Hacker News new | comments | show | ask | jobs | submit login

Because HTML5 is not adequate for complex UI development. It seems Oracle is the only company to see that the current "every app should be HTML5" trend will end in overhype and failure.

Applets will win the day yet! Everything should be Java and subclass component. Funny, Applets would have nicely filled the gap between java and HTML if they had been UI optional and better integrated with the DOM.

Not adequate? Perhaps not on its own, but there are libraries.

Or am I missing something?

When you are used to the fine grained control you get with a lower level language, html5 will always seem inadequate.

What kind of fine grained control?

Html5 is a heavily sandboxed abstraction layer from hardware. It's designed to sacrifice performance and hardware access to provide a safe way for websites to display rich content. Additionally for non-canvas apps, you must interact with the convoluted mess that is the DOM.

Lower level languages are generally designed for maximum performance, and full-access to hardware. The assumption is that only trusted applications will be run.

In summary, html5 is a school playground where all the kids run in slow motion and the toys are made of plastic. You can sort of make new toys out of sand, but they are fragile and not that fun.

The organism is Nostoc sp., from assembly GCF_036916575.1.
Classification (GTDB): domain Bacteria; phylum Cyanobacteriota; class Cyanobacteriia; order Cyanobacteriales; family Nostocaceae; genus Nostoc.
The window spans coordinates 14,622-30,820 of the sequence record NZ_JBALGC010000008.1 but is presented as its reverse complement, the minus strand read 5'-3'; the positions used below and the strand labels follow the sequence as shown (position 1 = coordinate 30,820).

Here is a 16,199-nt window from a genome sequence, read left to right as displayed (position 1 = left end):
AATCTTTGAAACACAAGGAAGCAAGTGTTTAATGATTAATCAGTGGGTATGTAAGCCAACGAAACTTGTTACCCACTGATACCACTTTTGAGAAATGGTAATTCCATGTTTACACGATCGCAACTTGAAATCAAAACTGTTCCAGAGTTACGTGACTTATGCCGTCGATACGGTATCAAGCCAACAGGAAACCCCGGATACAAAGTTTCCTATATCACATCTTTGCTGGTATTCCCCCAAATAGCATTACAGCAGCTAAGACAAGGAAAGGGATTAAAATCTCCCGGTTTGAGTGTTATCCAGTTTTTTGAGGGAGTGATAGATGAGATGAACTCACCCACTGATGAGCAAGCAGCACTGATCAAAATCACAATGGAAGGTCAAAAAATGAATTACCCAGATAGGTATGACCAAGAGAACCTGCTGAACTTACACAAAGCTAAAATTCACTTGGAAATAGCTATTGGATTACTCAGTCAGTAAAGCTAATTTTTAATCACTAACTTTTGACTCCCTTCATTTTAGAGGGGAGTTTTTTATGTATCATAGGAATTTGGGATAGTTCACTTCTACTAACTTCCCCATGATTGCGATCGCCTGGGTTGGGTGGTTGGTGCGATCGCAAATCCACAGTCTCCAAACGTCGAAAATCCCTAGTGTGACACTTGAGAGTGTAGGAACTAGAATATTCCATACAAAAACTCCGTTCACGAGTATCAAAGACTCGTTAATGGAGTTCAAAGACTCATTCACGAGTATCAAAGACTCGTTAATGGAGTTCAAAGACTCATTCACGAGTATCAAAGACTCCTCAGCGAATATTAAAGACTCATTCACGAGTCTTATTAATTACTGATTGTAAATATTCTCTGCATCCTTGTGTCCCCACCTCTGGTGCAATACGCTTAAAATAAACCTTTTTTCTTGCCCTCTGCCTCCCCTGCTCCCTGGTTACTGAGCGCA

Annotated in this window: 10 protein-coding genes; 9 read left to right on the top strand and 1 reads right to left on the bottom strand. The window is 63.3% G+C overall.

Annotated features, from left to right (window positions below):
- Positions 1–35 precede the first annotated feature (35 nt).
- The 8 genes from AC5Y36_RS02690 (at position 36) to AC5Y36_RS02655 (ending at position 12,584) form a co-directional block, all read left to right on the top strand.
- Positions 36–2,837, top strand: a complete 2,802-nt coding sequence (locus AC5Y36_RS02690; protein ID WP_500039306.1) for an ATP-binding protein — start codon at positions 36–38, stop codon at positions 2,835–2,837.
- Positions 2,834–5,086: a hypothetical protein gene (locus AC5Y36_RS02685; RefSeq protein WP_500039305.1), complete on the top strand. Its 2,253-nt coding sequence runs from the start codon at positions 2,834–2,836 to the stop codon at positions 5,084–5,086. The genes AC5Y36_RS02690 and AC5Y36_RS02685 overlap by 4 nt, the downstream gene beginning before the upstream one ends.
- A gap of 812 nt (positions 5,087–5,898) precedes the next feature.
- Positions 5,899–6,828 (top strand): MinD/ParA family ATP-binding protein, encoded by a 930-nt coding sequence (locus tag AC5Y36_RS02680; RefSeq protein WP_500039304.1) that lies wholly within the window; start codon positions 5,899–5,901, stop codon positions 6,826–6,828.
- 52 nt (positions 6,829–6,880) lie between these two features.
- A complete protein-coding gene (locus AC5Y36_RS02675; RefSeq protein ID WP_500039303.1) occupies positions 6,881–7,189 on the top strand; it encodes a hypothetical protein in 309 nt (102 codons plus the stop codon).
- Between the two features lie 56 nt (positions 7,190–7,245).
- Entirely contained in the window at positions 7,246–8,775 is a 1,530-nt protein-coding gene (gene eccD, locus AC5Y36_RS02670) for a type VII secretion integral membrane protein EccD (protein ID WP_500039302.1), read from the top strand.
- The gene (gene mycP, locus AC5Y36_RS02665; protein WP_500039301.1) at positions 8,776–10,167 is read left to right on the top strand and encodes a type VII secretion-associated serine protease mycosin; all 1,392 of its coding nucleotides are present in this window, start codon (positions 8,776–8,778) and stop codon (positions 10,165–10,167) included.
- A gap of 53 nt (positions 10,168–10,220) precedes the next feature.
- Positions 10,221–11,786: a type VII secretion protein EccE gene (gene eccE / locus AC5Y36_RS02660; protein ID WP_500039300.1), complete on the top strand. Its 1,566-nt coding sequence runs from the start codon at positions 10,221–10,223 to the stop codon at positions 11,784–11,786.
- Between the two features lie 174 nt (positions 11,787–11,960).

You said complex UI development. HTML5 doesn't prevent that.

That wasn't me, but I agree. Especially for touch based and small screen devices like iPhones and iPads where HTML5 apps compete with native apps. It's much easier to create a fast and responsiveness non-standard UI natively than with HTML5. I haven't seen html5 app on mobile that has impressed me. Usually you can tell right away because they have unresponsive, laggy input.

I think the unresponsiveness is largely because of too much JS and poor event handling by browsers, myself. I refuse to believe JS execution can actually be that slow.

Guidelines | FAQ | Support | API | Security | Lists | Bookmarklet | DMCA | Apply to YC | Contact